NBC News' Chuck Todd aired a deceptively edited clip of Attorney General Bill Barr discussing the Michael Flynn case during his "Meet the Press" broadcast on Sunday, prompting the network to concede the mistake hours later -- but there is still no word on whether Todd will apologize on-air.

Asked by CBS News' Catherine Herridge how history would judge the DOJ's decision to move to dismiss the Flynn case, Barr initially responded, laughing: "Well, history is written by the winners, so it largely depends on who's writing the history."

After the brief clip aired, Todd remarked that he was "struck by the cynicism of the answer -- it's a correct answer, but he's the attorney general. He didn't make the case that he was upholding the rule of law. He was almost admitting that, yeah, this was a political job."

In the full clip, which the NBC show did not air, Barr immediately went on to state explicitly that, in fact, he felt the Flynn decision upheld the rule of law.

"I think a fair history would say it was a good decision because it upheld the rule of law," Barr said. "It upheld the standards of the Department of Justice, and it undid what was an injustice."

The Daily Caller's Greg Price had called out the edit earlier Sunday.

"Very disappointed by the deceptive editing/commentary by @ChuckTodd on @MeetThePress on AG Barr’s CBS interview," DOJ spokeswoman Kerri Kupec wrote. "Compare the two transcripts below. Not only did the AG make the case in the VERY answer Chuck says he didn’t, he also did so multiple times throughout the interview."

In response, the "Meet the Press" Twitter account posted: "You’re correct. Earlier today, we inadvertently and inaccurately cut short a video clip of an interview with AG Barr before offering commentary and analysis. The remaining clip included important remarks from the attorney general that we missed, and we regret the error."

"'Inadvertently strikes again!'" tweeted independent journalist Mike Cernovich.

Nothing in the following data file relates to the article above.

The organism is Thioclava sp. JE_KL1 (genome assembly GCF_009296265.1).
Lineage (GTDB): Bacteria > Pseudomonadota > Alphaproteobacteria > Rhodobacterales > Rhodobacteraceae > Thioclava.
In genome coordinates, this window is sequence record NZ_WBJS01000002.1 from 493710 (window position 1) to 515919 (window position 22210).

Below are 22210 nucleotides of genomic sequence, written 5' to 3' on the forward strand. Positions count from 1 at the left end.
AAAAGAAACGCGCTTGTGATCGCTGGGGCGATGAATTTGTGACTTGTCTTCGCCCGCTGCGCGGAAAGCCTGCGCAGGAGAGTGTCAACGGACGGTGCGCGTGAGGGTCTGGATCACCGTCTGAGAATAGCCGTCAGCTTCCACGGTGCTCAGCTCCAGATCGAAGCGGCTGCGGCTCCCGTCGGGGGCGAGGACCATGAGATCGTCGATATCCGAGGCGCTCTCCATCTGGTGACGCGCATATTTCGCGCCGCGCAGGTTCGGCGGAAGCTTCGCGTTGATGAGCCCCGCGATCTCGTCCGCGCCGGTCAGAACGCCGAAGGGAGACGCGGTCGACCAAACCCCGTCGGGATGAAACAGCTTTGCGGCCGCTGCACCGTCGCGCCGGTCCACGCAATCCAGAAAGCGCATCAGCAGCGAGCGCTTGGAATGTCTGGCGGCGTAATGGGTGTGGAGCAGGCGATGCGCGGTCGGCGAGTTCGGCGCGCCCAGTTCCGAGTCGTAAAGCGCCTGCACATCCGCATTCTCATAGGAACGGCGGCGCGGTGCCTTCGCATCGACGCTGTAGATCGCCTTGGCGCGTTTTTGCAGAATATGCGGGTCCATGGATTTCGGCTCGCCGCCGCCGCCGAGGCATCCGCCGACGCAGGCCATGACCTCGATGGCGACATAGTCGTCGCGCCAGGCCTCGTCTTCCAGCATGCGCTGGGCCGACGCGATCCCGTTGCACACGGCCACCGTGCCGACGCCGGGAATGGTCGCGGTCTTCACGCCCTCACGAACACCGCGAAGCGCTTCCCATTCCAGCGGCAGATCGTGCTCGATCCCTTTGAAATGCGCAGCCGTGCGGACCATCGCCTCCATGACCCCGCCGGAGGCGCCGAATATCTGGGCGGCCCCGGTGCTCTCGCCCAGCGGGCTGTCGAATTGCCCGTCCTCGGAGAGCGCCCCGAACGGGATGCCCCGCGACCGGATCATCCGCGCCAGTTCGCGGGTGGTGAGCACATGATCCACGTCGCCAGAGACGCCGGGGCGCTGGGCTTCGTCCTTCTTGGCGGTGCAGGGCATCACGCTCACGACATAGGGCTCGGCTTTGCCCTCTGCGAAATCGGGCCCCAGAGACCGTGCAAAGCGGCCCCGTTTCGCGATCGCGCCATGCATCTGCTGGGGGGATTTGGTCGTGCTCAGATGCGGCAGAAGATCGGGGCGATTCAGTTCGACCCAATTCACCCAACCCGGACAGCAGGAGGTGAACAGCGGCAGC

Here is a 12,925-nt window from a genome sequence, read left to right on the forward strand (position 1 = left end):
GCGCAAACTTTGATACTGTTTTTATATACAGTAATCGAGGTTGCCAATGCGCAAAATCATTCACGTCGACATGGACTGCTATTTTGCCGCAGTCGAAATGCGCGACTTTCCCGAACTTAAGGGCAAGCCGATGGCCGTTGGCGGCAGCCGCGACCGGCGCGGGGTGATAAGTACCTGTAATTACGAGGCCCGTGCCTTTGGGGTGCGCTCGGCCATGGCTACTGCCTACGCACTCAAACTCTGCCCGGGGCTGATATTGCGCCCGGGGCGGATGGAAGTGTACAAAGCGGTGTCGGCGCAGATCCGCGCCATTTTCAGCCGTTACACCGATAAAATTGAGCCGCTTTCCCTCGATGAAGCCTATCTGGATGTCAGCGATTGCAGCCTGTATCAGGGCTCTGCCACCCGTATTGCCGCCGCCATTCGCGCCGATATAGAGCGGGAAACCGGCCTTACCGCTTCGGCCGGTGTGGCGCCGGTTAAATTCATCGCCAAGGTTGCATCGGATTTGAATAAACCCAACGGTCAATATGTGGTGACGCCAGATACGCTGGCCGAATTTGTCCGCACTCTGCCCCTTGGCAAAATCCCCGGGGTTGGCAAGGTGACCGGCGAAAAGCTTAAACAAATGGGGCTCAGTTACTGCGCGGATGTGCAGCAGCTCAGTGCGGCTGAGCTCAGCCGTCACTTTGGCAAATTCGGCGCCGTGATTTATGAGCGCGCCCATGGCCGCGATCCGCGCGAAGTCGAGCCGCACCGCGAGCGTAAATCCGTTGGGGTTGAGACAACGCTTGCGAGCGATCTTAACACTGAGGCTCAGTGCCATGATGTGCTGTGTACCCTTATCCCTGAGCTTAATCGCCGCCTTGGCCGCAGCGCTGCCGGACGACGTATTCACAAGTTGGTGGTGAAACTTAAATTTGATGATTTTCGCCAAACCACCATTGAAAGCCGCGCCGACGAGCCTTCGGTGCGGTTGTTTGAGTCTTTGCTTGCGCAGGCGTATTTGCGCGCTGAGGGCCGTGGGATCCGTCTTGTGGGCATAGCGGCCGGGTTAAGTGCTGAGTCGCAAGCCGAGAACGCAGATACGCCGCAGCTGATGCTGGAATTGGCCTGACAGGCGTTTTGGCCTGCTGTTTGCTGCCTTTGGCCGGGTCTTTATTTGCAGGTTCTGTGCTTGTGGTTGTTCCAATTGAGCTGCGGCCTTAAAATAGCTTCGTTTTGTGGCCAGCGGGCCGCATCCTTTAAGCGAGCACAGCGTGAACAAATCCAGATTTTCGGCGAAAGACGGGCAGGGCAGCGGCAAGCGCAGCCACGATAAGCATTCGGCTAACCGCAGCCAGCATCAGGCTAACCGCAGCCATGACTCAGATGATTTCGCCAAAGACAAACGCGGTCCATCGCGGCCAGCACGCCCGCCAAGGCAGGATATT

But, the show did not say it would apologize on-air. NBC News did not respond to Fox News' request for information about an on-air apology, either.

"A tweet in no way covers the error," wrote The Federalist's Mollie Hemingway. "A lot of people are rightly angry at @chucktodd for willfully lying about AG Barr’s comments on rule of law — but @JoeNBC also did it days ago. These intentional lies in service of false narratives have gone on for years. Infuriating." (That was a reference, in part, to NBC's Joe Scarborough sharing a debunked, deceptively edited clip of Vice President Mike Pence handling boxes of PPE.)

Blogger Jim Treacher and journalist Tim Pool were among many other influential commentators explicitly seeking an on-air apology.

Late Sunday, President Trump tweeted that "Sleepy Eyes Chuck Todd" should be fired, saying he "knew exactly what he was doing."

Separately, CBS News' "60 Minutes" also aired a deceptively edited clip falsely implying that Secretary of State Mike Pompeo had said the coronavirus was man-made. The State Department called the edit a deliberate effort to mislead.

On the recommendation of U.S. Attorney Jeff Jensen, who served as an FBI agent for more than a decade, the Justice Department on Thursday moved to drop its case against Flynn. The stunning development came after internal memos were released raising serious questions about the nature of the investigation that led to Flynn’s late 2017 guilty plea of lying to the FBI as his legal fees mounted.


One of the documents was a top official's handwritten memo debating whether the FBI's "goal" was "to get him to lie, so we can prosecute him or get him fired"; other materials showed efforts by anti-Trump FBI agent Peter Strzok to pursue Flynn on increasingly flimsy legal grounds.

The FBI possessed word-for-word transcripts of Flynn's December 2016 conversations with Russia's ambassador, and publicly admitted to reviewing those transcripts and clearing Flynn of any wrongdoing. The FBI's leak to The Washington Post that claimed the FBI cleared Flynn -- which was published just a day before the Flynn White House interview -- may have been an effort to lower his guard.


Both during and before the Jan. 24, 2017 White House interview that led to Flynn's prosecution for one count of lying to the FBI, the bureau acknowledged having those full transcripts, raising the question of why agents would need to ask Flynn about what he said during the calls with Kislyak, except potentially as a pretext to obtain a false statements charge.

Flynn was accused specifically of giving equivocal and evasive answers to FBI agents in the White House during a casual interview concerning those phone calls, but no transcript of the conversation existed. Instead, after-the-fact FBI notes of the interview with Strzok and Joe Pientka were the primary evidence.


Strzok later was removed from then-Special Counsel Robert Mueller's team when his anti-Trump text messages surfaced, and Pientka has been under scrutiny for his role in various Trump probes.

Pientka has been scrubbed from the FBI website after Fox News asked the bureau about him, and several Republican lawmakers have been seeking to question him.